BBC News recently reported that fare dodgers throughout London have cost Transport for London, or more commonly known as TFL, over £100 million per year. Each year fare dodgers find different ways to avoid paying fares when travelling across buses, trains and throughout other forms of transport in London. However, in recent months there has been a crackdown on those thinking they can avoid these fares, where a journey that costs less than £2 can then turn into a journey that costs £40 or £80.
There are a lot of reasons why people decide that they’re exempt from paying the full fare for their journey. Throughout living in London I really have heard every excuse under the sun, ranging from they forgot to top up their Oyster Card or their phone ran out of battery so they cannot prove they had tapped in. In other circumstances, the bus driver may let the passenger onto the bus in full knowledge and awareness that they have not paid their fare but may be fooled by the excuse “I’m only travelling for a few stops” or “I’m waiting for my pass to arrive in the post”. Even though these are valid reasons, they aren’t valid enough to excuse one person being exempt from paying when every other passenger has paid their fare. In a sense it’s like a slap in the face, if one person is let off then why shouldn’t everyone else be?
Many people will question how fare dodgers get through the barriers at stations as well as get onto buses without touching their Oyster Card or credit/debit card onto the yellow reader. The answer is unfortunately a lot easier than it sounds, on buses, passengers can simply state that they’ve lost their pass or simply jump on the back of the bus and move undetected. The most easiest maneuver would be following a passenger when they’re tapping in or out at a station, since some passengers will go through barriers that will stay open for longer. Even with the rise of technology that Transport for London are using to catch these fare dodgers, there will simply be too many people to catch and the cycle will begin again. Regardless, this is not an excuse for fare dodgers to keep on carrying out their act of avoidance since eventually they will be caught. Bus inspectors and plain clothes detectives could be anywhere and could be anyone - they simply hide in plain sight and wait for the right moment to confront those avoiding paying the full fare.
Fare evasion happens in many shapes and forms, there are hundreds of different reasons as to how fare evasion is committed. The most common being that people may not touch in and out when travelling throughout London - whether it be at their original destination or at their final destination. Another form of fare evasion would be using an Oyster Card that’s registered to someone whose entitled to free or discounted travel, these people being those with a Freedom Pass or an 11-15 Oyster Card. If caught by a ticket inspector then you would be charged a penalty fare for knowingly using a pass that doesn’t belong to you and the pass will then be taken off the person for abuse of the card. If you’re carrying an Oyster Card which requires additional information to be carried at all times when using the card and you’re found without this information, another penalty fare will be given out. Fare evasion has even gone as far as people buying an Oyster Card with Zones 1-2 on them and tapping in or out at these destinations and then avoiding tapping in or out when travelling beyond these zones. Therefore, they will avoid paying the correct fare that’s a lot more than what their current fare already is. Or more simply people will jump the barrier or walk straight through if the barriers are open, this is blatant fare evasion for fare dodgers that really have no care for paying their way.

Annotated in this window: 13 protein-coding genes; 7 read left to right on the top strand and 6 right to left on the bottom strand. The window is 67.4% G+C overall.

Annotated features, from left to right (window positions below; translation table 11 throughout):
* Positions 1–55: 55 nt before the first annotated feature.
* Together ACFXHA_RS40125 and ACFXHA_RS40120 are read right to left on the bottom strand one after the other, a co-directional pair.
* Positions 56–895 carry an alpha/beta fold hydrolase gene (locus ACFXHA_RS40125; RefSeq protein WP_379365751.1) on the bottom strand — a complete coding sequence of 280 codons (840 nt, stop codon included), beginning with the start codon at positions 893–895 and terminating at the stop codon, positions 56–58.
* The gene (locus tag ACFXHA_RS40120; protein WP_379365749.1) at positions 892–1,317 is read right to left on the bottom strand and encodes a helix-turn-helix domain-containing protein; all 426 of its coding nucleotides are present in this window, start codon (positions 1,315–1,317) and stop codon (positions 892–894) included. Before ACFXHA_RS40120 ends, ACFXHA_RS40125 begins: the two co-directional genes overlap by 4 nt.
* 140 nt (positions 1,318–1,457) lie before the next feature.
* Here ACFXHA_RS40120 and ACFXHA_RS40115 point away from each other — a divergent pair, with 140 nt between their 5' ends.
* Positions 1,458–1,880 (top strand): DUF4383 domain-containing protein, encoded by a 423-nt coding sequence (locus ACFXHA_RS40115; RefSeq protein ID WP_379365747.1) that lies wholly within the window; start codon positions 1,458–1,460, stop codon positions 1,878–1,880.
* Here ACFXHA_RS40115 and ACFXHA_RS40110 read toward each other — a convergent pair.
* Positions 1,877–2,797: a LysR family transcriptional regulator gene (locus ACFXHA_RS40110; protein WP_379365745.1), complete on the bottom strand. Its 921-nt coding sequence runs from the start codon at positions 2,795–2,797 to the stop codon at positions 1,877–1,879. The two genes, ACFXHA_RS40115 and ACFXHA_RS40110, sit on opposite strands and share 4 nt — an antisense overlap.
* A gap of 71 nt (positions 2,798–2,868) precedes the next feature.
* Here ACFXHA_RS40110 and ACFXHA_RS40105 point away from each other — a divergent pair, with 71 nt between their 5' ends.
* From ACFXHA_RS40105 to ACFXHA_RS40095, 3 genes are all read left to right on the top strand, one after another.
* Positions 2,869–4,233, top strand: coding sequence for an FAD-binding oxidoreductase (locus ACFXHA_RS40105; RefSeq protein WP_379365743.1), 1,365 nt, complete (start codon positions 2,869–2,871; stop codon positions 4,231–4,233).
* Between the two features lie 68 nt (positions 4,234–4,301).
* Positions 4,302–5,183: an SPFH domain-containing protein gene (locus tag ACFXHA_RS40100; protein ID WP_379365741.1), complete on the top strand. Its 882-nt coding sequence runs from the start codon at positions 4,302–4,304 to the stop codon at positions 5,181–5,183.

Unsurprisingly, fare evasion happens a lot more commonly to those who do not commit fare evasion on purpose. For example, if I was travelling throughout rush hour and I tapped my Oyster Card on the reader while the barrier was open then I may mistake my card tapping for the person in front of me. Then if I got to my final destination and I was caught out by a ticket inspector then even though I didn’t evade the fare on purpose, there is no reason as to why I shouldn’t be given a penalty fare. It also happens to those travelling on London buses who may not be able to reach a reader if they get onto a packed bus or simply because they’re told that the machine isn’t working. Regardless, passengers have a responsibility to make sure that they have made an effort to pay their full fare. There is simply no excuse that will stand with a ticket inspector when you’re face to face with one throughout an unpaid journey. Moving forward, passengers should make sure that they’ve tapped in and out when travelling on the London Underground or tapping your card onto the reader when boarding a London bus.
Even though a journey here and there doesn’t seem much, in a sense it may be only a couple of pounds and pence, the overall reality comes out to over £100 million in unpaid fares for Transport for London. With this extra money Transport for London could easily make major improvements to the network as well as employing more people to make the transport network more efficient. In a sense, imagine having a smoother journey as well as improved station facilities across London. Even though those will argue that these penalty fares in turn cover the losses that Transport for London state, people forget that members of staff will be using their time and efforts elsewhere - these people also needing wages and essentially resources from Transport for London. As someone who travels throughout London it’s infuriating to see members of the public try and avoid a fare that can be as little as £1.50 - something that everyone needs to pay regardless of your objections as to why you shouldn’t.
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